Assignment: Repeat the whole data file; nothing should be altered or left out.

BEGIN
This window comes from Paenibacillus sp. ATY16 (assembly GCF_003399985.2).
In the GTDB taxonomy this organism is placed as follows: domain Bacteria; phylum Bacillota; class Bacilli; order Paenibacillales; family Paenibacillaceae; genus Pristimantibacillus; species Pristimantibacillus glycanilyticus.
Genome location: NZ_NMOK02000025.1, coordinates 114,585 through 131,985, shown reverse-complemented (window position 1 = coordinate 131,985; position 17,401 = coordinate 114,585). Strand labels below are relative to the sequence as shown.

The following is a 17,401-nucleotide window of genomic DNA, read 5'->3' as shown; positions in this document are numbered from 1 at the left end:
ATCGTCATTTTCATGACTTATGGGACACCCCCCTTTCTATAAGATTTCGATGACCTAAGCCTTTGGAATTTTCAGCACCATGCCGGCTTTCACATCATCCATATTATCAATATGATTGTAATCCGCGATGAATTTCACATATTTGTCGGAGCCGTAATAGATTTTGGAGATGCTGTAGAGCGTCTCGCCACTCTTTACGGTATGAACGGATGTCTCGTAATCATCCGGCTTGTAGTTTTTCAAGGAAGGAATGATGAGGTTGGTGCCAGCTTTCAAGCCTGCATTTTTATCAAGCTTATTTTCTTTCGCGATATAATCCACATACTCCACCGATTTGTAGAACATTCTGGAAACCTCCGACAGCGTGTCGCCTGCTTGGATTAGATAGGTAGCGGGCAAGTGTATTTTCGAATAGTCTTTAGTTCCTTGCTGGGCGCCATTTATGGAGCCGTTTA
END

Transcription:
This window comes from Paenibacillus sp. ATY16 (assembly GCF_003399985.2).
In the GTDB taxonomy this organism is placed as follows: domain Bacteria; phylum Bacillota; class Bacilli; order Paenibacillales; family Paenibacillaceae; genus Pristimantibacillus; species Pristimantibacillus glycanilyticus.
Genome location: NZ_NMOK02000025.1, coordinates 114,585 through 131,985, shown reverse-complemented (window position 1 = coordinate 131,985; position 17,401 = coordinate 114,585). Strand labels below are relative to the sequence as shown.

The following is a 17,401-nucleotide window of genomic DNA, read 5'->3' as shown; positions in this document are numbered from 1 at the left end:
ATCGTCATTTTCATGACTTATGGGACACCCCCCTTTCTATAAGATTTCGATGACCTAAGCCTTTGGAATTTTCAGCACCATGCCGGCTTTCACATCATCCATATTATCAATATGATTGTAATCCGCGATGAATTTCACATATTTGTCGGAGCCGTAATAGATTTTGGAGATGCTGTAGAGCGTCTCGCCACTCTTTACGGTATGAACGGATGTCTCGTAATCATCCGGCTTGTAGTTTTTCAAGGAAGGAATGATGAGGTTGGTGCCAGCTTTCAAGCCTGCATTTTTATCAAGCTTATTTTCTTTCGCGATATAATCCACATACTCCACCGATTTGTAGAACATTCTGGAAACCTCCGACAGCGTGTCGCCTGCTTGGATTAGATAGGTAGCGGGCAAGTGTATTTTCGAATAGTCTTTAGTTCCTTGCTGGGCGCCATTTATGGAGCCGTTTA